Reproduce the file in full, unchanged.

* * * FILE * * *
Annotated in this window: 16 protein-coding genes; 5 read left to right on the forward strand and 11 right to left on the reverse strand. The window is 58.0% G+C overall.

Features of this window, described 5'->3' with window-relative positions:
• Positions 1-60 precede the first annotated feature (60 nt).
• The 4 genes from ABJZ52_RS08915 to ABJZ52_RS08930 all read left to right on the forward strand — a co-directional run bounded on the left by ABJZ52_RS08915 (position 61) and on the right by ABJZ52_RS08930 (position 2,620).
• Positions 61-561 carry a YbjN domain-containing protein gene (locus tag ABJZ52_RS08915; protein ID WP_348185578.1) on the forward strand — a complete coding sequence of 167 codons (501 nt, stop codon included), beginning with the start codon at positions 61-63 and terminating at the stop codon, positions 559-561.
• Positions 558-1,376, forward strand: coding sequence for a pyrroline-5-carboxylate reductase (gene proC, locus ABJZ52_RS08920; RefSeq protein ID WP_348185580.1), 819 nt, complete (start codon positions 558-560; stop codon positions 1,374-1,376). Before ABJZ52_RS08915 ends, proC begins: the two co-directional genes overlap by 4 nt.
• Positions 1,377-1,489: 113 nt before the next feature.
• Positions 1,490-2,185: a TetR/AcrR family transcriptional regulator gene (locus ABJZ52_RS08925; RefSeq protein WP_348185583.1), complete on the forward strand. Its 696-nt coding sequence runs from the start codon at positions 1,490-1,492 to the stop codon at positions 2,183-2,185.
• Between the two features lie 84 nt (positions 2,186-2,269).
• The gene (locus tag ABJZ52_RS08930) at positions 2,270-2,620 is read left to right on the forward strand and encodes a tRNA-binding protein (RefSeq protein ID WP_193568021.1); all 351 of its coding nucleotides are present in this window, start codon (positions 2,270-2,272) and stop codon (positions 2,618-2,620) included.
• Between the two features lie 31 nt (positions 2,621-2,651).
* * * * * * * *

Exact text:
Annotated in this window: 16 protein-coding genes; 5 read left to right on the forward strand and 11 right to left on the reverse strand. The window is 58.0% G+C overall.

Features of this window, described 5'->3' with window-relative positions:
• Positions 1-60 precede the first annotated feature (60 nt).
• The 4 genes from ABJZ52_RS08915 to ABJZ52_RS08930 all read left to right on the forward strand — a co-directional run bounded on the left by ABJZ52_RS08915 (position 61) and on the right by ABJZ52_RS08930 (position 2,620).
• Positions 61-561 carry a YbjN domain-containing protein gene (locus tag ABJZ52_RS08915; protein ID WP_348185578.1) on the forward strand — a complete coding sequence of 167 codons (501 nt, stop codon included), beginning with the start codon at positions 61-63 and terminating at the stop codon, positions 559-561.
• Positions 558-1,376, forward strand: coding sequence for a pyrroline-5-carboxylate reductase (gene proC, locus ABJZ52_RS08920; RefSeq protein ID WP_348185580.1), 819 nt, complete (start codon positions 558-560; stop codon positions 1,374-1,376). Before ABJZ52_RS08915 ends, proC begins: the two co-directional genes overlap by 4 nt.
• Positions 1,377-1,489: 113 nt before the next feature.
• Positions 1,490-2,185: a TetR/AcrR family transcriptional regulator gene (locus ABJZ52_RS08925; RefSeq protein WP_348185583.1), complete on the forward strand. Its 696-nt coding sequence runs from the start codon at positions 1,490-1,492 to the stop codon at positions 2,183-2,185.
• Between the two features lie 84 nt (positions 2,186-2,269).
• The gene (locus tag ABJZ52_RS08930) at positions 2,270-2,620 is read left to right on the forward strand and encodes a tRNA-binding protein (RefSeq protein ID WP_193568021.1); all 351 of its coding nucleotides are present in this window, start codon (positions 2,270-2,272) and stop codon (positions 2,618-2,620) included.
• Between the two features lie 31 nt (positions 2,621-2,651).